The latest snarl was triggered by a traffic accident on Wednesday in Hebei province adjacent to Beijing, effectively halting traffic headed east from Inner Mongolia, the Beijing News reported. Details of the accident were not clear.

The problem was further compounded by drivers who fell asleep at the wheel while waiting for traffic to move and difficulties restarting the engines of some large trucks, the report said.

A CCTV reporter arrived in the outskirts of Beijing on Friday morning after setting off from the coal-rich city of Ordos two days earlier — about a 400-mile (640-kilometer) journey. He would likely have been riding in traffic lanes reserved for passenger vehicles and traveling faster than the coal trucks making up the majority of the gridlock on the highway.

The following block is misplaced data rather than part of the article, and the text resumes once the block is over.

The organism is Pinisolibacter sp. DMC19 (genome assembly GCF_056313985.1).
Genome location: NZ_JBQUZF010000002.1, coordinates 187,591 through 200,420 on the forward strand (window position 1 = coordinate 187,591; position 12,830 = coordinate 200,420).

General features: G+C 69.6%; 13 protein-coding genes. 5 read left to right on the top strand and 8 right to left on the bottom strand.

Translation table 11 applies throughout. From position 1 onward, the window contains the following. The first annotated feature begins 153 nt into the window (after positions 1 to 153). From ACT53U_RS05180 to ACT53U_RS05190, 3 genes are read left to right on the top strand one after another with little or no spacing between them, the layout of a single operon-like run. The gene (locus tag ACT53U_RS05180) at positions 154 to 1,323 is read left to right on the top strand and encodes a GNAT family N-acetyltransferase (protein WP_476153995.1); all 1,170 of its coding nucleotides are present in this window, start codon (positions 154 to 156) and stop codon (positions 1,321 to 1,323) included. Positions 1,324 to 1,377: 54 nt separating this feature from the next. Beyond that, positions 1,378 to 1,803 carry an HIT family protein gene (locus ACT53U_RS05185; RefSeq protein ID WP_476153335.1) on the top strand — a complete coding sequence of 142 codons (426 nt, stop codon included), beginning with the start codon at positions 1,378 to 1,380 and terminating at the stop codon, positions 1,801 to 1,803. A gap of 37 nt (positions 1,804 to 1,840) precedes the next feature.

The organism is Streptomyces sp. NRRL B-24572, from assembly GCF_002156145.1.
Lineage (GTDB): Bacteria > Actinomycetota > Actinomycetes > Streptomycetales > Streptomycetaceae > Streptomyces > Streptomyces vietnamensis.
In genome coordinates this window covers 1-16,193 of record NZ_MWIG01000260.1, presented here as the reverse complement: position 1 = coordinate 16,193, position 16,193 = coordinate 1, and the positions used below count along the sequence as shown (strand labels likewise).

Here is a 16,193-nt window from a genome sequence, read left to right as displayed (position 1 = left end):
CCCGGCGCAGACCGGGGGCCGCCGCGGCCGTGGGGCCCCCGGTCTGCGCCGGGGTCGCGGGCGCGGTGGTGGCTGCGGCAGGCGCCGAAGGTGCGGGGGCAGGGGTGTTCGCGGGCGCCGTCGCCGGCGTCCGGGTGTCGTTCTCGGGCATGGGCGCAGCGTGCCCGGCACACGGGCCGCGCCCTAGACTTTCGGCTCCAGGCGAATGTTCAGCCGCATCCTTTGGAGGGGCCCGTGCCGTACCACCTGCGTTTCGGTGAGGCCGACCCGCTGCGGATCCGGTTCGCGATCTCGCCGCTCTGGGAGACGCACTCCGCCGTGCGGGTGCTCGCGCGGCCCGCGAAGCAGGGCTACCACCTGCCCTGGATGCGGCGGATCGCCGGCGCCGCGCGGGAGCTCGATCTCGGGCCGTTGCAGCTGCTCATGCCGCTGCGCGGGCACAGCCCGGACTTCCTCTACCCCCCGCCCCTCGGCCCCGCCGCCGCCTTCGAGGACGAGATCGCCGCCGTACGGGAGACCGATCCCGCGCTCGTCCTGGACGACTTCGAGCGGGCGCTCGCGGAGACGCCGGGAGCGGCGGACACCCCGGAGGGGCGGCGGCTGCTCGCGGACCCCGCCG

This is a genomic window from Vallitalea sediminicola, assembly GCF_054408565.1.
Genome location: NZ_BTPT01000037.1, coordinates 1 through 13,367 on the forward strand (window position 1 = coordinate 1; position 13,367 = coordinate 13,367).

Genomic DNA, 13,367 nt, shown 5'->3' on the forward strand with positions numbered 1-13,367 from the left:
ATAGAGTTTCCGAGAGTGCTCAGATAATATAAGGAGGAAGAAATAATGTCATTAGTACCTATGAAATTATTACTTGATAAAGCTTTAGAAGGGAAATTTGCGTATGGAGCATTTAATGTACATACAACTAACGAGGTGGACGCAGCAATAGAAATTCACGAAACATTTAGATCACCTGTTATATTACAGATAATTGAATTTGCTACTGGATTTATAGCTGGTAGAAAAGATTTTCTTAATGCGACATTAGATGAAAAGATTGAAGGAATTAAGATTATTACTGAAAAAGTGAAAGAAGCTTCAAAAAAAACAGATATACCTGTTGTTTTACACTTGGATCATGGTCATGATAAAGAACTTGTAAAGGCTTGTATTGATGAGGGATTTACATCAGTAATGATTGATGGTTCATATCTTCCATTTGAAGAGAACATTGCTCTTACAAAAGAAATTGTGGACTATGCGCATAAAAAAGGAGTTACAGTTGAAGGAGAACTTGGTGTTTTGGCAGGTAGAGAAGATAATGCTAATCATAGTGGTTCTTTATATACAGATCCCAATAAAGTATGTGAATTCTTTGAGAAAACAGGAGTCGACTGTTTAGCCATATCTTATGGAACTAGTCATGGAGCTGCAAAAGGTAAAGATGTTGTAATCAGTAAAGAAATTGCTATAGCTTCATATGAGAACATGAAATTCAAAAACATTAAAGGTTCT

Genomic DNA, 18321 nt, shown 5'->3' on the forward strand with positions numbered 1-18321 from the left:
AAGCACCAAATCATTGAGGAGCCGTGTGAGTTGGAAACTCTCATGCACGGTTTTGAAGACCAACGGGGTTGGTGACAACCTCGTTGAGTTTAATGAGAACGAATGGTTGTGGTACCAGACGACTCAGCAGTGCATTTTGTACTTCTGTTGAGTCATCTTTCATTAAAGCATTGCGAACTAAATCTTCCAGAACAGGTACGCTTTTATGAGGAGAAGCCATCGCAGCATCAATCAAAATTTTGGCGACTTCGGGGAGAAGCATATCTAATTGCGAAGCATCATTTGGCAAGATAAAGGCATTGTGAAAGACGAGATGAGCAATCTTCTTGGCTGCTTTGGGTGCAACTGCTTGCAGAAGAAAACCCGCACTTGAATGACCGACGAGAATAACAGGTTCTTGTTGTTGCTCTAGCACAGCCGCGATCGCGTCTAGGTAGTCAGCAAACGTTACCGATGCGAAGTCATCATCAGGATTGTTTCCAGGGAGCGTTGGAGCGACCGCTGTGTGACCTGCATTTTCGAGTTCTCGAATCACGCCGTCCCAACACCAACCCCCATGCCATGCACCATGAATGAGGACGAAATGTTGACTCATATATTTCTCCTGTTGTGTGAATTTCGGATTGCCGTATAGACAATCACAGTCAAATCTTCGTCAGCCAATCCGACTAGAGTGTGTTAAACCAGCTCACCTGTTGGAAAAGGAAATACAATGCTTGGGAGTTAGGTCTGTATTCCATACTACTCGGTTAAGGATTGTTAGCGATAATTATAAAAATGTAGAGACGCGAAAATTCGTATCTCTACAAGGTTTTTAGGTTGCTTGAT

Last month, some trucks were stuck for up to five days on the Beijing-Tibet highway with drivers on the worst-hit stretches passing the time sitting in the shade of their immobilized vehicles, playing cards and sleeping on the asphalt.

The reader who forwarded us this clip wittily dubbed it “The Great Crawl Forward.” Octavio Paz warned in 1968: “Under the present circumstances the race toward development is mere haste to reach ruin.” Too bad China’s leaders didn’t listen.

See our last posts on China and the global car culture.

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  1. Techno-fix for China’s killer smog?